The year Clay was born in 1942, Central Colored High School was a three-year co-educational institution that offered academic, commercial, manual training and trade courses. The 1942 graduation class was around 165. Today, Central High School is a magnet Career Academy graduating about 340 yearly.

Clay graduated with the class of 1960, maybe demonstrating limited academic effort and academic success. During a 1973 interview Ali shared that he, “did not study in school and disliked bookwork.”

After high school graduation he won a Gold Medal at the 1960 summer August-September in the Rome Olympics. On April 18, 1960, Cassius Clay registered with the Selective Services which would have been three months and one day after his 18th birthday. He announced his conversion to the Islamic faith in 1964. He used the name Cassius X during that period of time until Elijah Muhammad gave him the name Muhammad Ali.

He went on in 1964 to win his first heavyweight title at the age of 22 against Sonny Liston. The years during that reign, he opposed the Vietnam War and refused induction into the United States Army due to his faith. Between 1964-1973, the United States military drafted 2.2 million American men out of an eligible pool of 27 million. Ali’s issues were related to his Selective Service Status and his opposition to the Vietnam War as a general principle. Ali also refused a deal with the government to be a boxer as a cash cow for them. The military, however was coming to his doorsteps. In 1967, the draft board changed the cut-off score for eligible draftees from 18 to 15. There were 218,700 drafted, and Ali was drafted with a score above the cut off score. In 1967, he was in the prime of his boxing career (age 25) and he had a 29-0 record, including winning the heavyweight title in 1964 from Sonny Liston.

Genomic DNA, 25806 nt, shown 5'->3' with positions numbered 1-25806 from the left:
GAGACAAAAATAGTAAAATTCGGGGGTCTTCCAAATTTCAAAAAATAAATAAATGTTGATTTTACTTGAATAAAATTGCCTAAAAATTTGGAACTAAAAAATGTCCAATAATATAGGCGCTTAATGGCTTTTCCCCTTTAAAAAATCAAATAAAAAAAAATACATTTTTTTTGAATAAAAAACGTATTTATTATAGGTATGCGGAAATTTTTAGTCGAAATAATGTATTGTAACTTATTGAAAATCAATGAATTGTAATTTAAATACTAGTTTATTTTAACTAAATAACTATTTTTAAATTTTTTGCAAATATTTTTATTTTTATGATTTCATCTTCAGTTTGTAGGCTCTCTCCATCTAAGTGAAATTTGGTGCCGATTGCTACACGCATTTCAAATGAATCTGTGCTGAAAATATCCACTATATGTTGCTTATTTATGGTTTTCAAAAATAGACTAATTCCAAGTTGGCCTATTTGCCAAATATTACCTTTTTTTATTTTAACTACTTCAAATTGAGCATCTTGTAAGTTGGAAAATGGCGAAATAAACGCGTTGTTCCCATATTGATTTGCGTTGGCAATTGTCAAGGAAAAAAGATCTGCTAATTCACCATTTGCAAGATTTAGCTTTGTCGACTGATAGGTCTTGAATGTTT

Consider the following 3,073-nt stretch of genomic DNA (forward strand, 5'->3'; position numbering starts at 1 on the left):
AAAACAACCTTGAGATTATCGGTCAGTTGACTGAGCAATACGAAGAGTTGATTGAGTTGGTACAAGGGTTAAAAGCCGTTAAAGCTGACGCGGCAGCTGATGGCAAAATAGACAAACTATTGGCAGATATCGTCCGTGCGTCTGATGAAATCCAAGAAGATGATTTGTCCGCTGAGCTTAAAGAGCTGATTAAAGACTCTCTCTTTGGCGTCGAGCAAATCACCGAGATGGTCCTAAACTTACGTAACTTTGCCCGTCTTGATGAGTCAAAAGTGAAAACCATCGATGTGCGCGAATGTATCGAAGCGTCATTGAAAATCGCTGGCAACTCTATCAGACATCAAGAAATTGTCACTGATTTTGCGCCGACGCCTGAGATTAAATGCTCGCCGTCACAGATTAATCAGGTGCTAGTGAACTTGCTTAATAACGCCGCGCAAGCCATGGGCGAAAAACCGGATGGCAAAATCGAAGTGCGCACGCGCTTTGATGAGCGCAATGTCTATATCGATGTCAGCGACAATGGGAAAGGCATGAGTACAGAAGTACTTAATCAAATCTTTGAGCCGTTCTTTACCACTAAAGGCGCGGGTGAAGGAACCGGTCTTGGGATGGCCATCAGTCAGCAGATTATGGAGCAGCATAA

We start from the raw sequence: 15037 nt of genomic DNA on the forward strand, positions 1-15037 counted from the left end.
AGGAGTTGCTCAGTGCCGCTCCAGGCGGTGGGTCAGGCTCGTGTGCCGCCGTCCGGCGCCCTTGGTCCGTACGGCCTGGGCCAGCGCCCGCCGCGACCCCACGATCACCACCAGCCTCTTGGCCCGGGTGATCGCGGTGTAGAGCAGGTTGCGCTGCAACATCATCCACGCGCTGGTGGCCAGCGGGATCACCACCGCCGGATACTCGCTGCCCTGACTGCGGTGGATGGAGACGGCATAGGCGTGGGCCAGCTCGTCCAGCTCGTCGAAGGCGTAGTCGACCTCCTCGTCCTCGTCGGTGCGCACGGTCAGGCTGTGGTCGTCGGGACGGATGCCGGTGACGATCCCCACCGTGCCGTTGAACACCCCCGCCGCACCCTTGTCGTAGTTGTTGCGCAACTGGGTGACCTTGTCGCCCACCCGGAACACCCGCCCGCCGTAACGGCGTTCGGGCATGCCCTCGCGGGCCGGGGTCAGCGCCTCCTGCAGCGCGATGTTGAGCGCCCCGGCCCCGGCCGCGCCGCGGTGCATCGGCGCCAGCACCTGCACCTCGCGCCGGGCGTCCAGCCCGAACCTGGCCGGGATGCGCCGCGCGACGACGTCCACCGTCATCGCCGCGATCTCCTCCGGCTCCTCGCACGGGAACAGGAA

In March 1967, he declared his legal residence as Houston, Texas, and his court records were forwarded from Kentucky to Texas. Ali declined to accept induction into the Army on April 28, 1967, and within less than two months, on June 20, 1967, in a Houston, Texas courtroom he was convicted and fined $10,000 and sentenced to five years imprisonment. All of his appeal requests were denied. He was ordered to surrender his passport and he would not be allowed to fight in the United States. Consequently, he had to vacate his heavyweight titles. He was unable to retain all his International Titles because he could not travel to defend those titles. He did not go to jail as his case worked itself through the court system.

During the 1960s, people of color were conditioned to say only certain things and behave in certain ways. Because he spoke up and challenged the selective services system on behalf of his Islamic religious faith, including giving up his heavyweight title, he would need to secure a vehicle for making money. He decided to take his youthful innocence and travel and speak at college campuses across the country. He would share his thoughts about the government, religious beliefs, Vietnam War and race relations in America. His verbal doctrine was based on life experiences.

An elder African American male such as Georgia’s Congressman John Lewis maybe would have told him, “Boy, you are still wet behind the ears.” At this point in his life, his youthful innocence would prevail. Nevertheless, one could say that Muhammad Ali’s efforts were to rescue African-American hyperconsciousness from oblivion. He made you believe that he could breathe fresh air into warm embers and provide life into the ashes for human warmth. One would believe that Ali’s greatest wins were outside the boxing ring and out of the public eye.